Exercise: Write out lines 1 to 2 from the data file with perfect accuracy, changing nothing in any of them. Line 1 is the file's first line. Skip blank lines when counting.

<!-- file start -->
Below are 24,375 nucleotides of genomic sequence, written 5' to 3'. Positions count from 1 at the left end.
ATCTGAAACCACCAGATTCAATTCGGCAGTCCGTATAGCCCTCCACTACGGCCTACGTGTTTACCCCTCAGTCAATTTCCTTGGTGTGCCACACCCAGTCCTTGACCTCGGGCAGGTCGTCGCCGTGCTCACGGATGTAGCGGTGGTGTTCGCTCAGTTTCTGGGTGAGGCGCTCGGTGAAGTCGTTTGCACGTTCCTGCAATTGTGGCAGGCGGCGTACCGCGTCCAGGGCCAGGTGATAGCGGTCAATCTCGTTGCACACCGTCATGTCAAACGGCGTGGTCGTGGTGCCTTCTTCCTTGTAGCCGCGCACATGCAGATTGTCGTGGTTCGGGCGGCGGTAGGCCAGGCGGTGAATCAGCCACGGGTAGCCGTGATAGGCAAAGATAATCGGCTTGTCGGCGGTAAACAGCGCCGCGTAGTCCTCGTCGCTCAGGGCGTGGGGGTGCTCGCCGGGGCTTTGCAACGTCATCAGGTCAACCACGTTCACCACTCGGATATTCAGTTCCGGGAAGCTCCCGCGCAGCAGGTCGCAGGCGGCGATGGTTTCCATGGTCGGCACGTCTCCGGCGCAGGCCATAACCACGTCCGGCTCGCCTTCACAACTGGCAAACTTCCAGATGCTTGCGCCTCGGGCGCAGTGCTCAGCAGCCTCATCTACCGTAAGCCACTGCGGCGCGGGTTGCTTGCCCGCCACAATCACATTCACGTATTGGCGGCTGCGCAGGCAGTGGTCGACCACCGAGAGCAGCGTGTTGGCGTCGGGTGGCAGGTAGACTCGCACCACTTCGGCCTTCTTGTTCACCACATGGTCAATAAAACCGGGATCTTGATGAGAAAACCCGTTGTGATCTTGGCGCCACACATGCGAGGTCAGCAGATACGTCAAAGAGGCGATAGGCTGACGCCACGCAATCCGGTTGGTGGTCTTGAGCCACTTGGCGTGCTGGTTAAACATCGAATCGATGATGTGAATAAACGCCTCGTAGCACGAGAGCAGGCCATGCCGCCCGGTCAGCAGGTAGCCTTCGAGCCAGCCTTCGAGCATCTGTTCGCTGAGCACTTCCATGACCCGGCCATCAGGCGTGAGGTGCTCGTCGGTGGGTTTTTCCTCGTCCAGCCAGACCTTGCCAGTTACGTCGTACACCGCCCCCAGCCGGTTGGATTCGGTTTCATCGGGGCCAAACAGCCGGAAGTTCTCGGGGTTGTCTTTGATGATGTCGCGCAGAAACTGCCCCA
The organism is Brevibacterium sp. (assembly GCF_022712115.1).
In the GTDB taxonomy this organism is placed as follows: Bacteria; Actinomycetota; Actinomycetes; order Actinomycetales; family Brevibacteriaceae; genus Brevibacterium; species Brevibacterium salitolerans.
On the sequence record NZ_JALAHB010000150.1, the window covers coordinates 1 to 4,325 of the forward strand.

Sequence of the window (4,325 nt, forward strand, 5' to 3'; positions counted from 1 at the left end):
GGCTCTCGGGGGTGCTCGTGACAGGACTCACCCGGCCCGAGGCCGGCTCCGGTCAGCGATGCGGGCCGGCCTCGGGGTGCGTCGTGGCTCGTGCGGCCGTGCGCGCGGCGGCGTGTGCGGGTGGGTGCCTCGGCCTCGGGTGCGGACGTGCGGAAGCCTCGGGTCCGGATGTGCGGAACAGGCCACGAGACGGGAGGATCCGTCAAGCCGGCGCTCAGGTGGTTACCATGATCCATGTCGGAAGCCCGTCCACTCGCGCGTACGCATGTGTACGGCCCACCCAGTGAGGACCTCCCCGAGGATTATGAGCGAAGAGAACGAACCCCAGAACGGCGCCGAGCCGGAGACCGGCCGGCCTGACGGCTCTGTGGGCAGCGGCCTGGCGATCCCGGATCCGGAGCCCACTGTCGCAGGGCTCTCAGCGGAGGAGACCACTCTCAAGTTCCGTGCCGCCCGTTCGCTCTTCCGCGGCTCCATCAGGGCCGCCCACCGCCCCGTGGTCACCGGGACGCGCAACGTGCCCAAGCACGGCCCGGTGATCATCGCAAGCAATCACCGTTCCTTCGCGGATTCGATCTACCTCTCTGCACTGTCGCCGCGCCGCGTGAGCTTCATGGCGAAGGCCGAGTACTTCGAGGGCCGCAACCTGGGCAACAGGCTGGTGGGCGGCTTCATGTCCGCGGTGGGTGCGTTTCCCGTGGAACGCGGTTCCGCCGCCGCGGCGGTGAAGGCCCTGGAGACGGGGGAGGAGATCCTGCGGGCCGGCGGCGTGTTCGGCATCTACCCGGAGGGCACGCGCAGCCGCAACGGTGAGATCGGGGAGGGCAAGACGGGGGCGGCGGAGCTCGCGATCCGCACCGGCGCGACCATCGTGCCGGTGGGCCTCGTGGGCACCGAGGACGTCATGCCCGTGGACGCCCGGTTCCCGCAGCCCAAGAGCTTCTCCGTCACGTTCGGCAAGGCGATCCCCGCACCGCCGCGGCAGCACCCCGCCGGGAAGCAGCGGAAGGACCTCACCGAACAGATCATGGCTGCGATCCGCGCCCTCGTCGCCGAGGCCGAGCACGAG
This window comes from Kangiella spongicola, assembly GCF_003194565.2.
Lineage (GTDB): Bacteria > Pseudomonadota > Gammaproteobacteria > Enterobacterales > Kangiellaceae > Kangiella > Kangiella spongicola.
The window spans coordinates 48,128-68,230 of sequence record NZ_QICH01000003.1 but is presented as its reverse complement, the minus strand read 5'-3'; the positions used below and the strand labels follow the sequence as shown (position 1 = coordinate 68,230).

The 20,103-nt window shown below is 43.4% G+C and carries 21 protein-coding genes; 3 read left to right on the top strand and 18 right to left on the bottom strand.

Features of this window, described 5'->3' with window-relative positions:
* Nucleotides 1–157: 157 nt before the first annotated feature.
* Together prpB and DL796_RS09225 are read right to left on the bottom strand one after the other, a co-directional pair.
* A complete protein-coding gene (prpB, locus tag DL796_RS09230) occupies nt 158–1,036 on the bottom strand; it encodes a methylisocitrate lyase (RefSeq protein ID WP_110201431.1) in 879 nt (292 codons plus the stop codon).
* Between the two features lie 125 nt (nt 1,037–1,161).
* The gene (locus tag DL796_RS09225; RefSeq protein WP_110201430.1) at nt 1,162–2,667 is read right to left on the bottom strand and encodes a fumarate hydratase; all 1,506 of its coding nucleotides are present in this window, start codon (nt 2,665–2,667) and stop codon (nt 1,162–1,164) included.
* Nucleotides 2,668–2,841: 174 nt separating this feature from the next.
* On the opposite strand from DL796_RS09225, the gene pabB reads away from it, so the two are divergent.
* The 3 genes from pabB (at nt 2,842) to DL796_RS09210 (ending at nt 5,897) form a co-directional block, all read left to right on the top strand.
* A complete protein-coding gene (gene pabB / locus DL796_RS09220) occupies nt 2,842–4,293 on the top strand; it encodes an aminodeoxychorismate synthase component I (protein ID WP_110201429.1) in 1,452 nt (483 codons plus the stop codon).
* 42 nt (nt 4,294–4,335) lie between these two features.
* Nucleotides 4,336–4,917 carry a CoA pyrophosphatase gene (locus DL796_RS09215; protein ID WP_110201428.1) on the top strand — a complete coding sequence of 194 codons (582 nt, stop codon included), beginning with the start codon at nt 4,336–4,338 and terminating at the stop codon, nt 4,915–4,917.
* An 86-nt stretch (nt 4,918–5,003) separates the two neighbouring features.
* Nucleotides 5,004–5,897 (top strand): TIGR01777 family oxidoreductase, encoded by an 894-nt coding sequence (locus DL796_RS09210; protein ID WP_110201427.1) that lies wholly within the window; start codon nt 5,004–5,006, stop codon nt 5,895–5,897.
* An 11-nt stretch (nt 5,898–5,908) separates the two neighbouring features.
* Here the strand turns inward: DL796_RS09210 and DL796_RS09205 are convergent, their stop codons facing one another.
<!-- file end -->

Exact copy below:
Below are 24,375 nucleotides of genomic sequence, written 5' to 3'. Positions count from 1 at the left end.
ATCTGAAACCACCAGATTCAATTCGGCAGTCCGTATAGCCCTCCACTACGGCCTACGTGTTTACCCCTCAGTCAATTTCCTTGGTGTGCCACACCCAGTCCTTGACCTCGGGCAGGTCGTCGCCGTGCTCACGGATGTAGCGGTGGTGTTCGCTCAGTTTCTGGGTGAGGCGCTCGGTGAAGTCGTTTGCACGTTCCTGCAATTGTGGCAGGCGGCGTACCGCGTCCAGGGCCAGGTGATAGCGGTCAATCTCGTTGCACACCGTCATGTCAAACGGCGTGGTCGTGGTGCCTTCTTCCTTGTAGCCGCGCACATGCAGATTGTCGTGGTTCGGGCGGCGGTAGGCCAGGCGGTGAATCAGCCACGGGTAGCCGTGATAGGCAAAGATAATCGGCTTGTCGGCGGTAAACAGCGCCGCGTAGTCCTCGTCGCTCAGGGCGTGGGGGTGCTCGCCGGGGCTTTGCAACGTCATCAGGTCAACCACGTTCACCACTCGGATATTCAGTTCCGGGAAGCTCCCGCGCAGCAGGTCGCAGGCGGCGATGGTTTCCATGGTCGGCACGTCTCCGGCGCAGGCCATAACCACGTCCGGCTCGCCTTCACAACTGGCAAACTTCCAGATGCTTGCGCCTCGGGCGCAGTGCTCAGCAGCCTCATCTACCGTAAGCCACTGCGGCGCGGGTTGCTTGCCCGCCACAATCACATTCACGTATTGGCGGCTGCGCAGGCAGTGGTCGACCACCGAGAGCAGCGTGTTGGCGTCGGGTGGCAGGTAGACTCGCACCACTTCGGCCTTCTTGTTCACCACATGGTCAATAAAACCGGGATCTTGATGAGAAAACCCGTTGTGATCTTGGCGCCACACATGCGAGGTCAGCAGATACGTCAAAGAGGCGATAGGCTGACGCCACGCAATCCGGTTGGTGGTCTTGAGCCACTTGGCGTGCTGGTTAAACATCGAATCGATGATGTGAATAAACGCCTCGTAGCACGAGAGCAGGCCATGCCGCCCGGTCAGCAGGTAGCCTTCGAGCCAGCCTTCGAGCATCTGTTCGCTGAGCACTTCCATGACCCGGCCATCAGGCGTGAGGTGCTCGTCGGTGGGTTTTTCCTCGTCCAGCCAGACCTTGCCAGTTACGTCGTACACCGCCCCCAGCCGGTTGGATTCGGTTTCATCGGGGCCAAACAGCCGGAAGTTCTCGGGGTTGTCTTTGATGATGTCGCGCAGAAACTGCCCCA